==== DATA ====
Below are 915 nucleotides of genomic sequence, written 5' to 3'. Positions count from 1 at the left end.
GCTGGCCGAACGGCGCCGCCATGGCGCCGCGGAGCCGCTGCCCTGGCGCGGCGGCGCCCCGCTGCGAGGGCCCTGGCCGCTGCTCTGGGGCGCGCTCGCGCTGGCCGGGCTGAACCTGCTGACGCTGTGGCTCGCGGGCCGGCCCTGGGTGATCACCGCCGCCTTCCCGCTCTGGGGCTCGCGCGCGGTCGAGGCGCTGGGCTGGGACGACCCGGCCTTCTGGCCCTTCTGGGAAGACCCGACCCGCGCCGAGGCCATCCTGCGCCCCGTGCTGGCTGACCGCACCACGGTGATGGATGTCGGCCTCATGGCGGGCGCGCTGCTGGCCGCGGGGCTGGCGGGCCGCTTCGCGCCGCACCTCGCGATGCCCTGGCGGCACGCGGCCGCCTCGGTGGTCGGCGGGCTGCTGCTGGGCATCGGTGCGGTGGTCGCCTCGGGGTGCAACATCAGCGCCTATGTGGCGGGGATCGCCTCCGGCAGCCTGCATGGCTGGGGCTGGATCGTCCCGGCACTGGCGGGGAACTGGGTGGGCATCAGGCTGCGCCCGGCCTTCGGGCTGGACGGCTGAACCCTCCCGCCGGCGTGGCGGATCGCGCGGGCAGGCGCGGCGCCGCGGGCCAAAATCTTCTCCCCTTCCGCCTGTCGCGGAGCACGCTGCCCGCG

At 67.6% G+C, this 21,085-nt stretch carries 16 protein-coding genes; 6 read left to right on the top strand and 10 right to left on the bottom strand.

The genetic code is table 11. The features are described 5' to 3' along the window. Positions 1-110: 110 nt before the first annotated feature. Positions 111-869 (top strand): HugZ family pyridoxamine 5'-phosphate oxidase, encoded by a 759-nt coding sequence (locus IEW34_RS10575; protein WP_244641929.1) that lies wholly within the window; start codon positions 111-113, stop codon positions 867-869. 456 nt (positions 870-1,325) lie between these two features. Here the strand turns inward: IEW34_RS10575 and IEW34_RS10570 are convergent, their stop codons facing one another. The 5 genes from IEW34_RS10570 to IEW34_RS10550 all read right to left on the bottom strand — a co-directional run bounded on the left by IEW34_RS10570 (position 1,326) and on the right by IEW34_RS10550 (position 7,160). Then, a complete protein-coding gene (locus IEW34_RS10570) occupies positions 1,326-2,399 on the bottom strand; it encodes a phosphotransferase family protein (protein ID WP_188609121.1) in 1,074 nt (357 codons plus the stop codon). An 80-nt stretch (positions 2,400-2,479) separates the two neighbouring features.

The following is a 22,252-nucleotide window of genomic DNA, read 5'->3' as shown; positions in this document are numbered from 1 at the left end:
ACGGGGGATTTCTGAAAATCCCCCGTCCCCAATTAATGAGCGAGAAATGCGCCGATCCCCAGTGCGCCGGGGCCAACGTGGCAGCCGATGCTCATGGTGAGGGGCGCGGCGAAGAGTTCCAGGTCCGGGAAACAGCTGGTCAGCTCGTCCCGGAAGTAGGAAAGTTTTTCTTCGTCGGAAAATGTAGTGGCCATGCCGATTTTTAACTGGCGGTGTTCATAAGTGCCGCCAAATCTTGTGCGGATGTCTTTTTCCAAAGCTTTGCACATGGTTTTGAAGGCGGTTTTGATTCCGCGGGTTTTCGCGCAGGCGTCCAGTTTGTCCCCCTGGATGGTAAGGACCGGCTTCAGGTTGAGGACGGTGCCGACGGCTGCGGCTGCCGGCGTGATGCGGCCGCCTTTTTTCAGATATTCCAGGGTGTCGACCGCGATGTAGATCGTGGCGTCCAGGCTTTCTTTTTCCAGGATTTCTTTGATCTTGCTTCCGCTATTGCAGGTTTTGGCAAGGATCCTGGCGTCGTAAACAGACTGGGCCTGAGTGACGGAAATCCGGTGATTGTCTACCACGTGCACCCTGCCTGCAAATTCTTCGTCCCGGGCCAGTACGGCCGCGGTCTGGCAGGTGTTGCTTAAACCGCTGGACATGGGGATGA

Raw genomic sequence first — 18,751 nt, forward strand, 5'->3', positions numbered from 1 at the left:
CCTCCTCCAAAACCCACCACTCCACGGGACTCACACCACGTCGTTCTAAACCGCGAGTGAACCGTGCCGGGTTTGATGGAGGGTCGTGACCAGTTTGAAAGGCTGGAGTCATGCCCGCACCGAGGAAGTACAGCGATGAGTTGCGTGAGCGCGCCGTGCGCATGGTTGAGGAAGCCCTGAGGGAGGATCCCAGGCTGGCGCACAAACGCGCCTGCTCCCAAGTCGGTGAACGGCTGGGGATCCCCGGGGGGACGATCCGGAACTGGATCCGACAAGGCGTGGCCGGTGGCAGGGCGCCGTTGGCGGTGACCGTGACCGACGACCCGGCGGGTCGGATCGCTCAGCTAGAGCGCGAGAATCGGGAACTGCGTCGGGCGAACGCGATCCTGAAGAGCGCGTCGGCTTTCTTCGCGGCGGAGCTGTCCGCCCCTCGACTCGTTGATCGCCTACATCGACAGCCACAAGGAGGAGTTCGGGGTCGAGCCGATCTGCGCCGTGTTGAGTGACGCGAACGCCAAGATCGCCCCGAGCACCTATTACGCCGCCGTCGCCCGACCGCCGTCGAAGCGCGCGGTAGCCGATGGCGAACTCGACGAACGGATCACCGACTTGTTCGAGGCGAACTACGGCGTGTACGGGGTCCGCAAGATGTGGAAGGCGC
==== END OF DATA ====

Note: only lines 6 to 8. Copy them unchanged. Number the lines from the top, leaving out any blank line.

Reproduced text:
ACGGGGGATTTCTGAAAATCCCCCGTCCCCAATTAATGAGCGAGAAATGCGCCGATCCCCAGTGCGCCGGGGCCAACGTGGCAGCCGATGCTCATGGTGAGGGGCGCGGCGAAGAGTTCCAGGTCCGGGAAACAGCTGGTCAGCTCGTCCCGGAAGTAGGAAAGTTTTTCTTCGTCGGAAAATGTAGTGGCCATGCCGATTTTTAACTGGCGGTGTTCATAAGTGCCGCCAAATCTTGTGCGGATGTCTTTTTCCAAAGCTTTGCACATGGTTTTGAAGGCGGTTTTGATTCCGCGGGTTTTCGCGCAGGCGTCCAGTTTGTCCCCCTGGATGGTAAGGACCGGCTTCAGGTTGAGGACGGTGCCGACGGCTGCGGCTGCCGGCGTGATGCGGCCGCCTTTTTTCAGATATTCCAGGGTGTCGACCGCGATGTAGATCGTGGCGTCCAGGCTTTCTTTTTCCAGGATTTCTTTGATCTTGCTTCCGCTATTGCAGGTTTTGGCAAGGATCCTGGCGTCGTAAACAGACTGGGCCTGAGTGACGGAAATCCGGTGATTGTCTACCACGTGCACCCTGCCTGCAAATTCTTCGTCCCGGGCCAGTACGGCCGCGGTCTGGCAGGTGTTGCTTAAACCGCTGGACATGGGGATGA

Raw genomic sequence first — 18,751 nt, forward strand, 5'->3', positions numbered from 1 at the left:
CCTCCTCCAAAACCCACCACTCCACGGGACTCACACCACGTCGTTCTAAACCGCGAGTGAACCGTGCCGGGTTTGATGGAGGGTCGTGACCAGTTTGAAAGGCTGGAGTCATGCCCGCACCGAGGAAGTACAGCGATGAGTTGCGTGAGCGCGCCGTGCGCATGGTTGAGGAAGCCCTGAGGGAGGATCCCAGGCTGGCGCACAAACGCGCCTGCTCCCAAGTCGGTGAACGGCTGGGGATCCCCGGGGGGACGATCCGGAACTGGATCCGACAAGGCGTGGCCGGTGGCAGGGCGCCGTTGGCGGTGACCGTGACCGACGACCCGGCGGGTCGGATCGCTCAGCTAGAGCGCGAGAATCGGGAACTGCGTCGGGCGAACGCGATCCTGAAGAGCGCGTCGGCTTTCTTCGCGGCGGAGCTGTCCGCCCCTCGACTCGTTGATCGCCTACATCGACAGCCACAAGGAGGAGTTCGGGGTCGAGCCGATCTGCGCCGTGTTGAGTGACGCGAACGCCAAGATCGCCCCGAGCACCTATTACGCCGCCGTCGCCCGACCGCCGTCGAAGCGCGCGGTAGCCGATGGCGAACTCGACGAACGGATCACCGACTTGTTCGAGGCGAACTACGGCGTGTACGGGGTCCGCAAGATGTGGAAGGCGC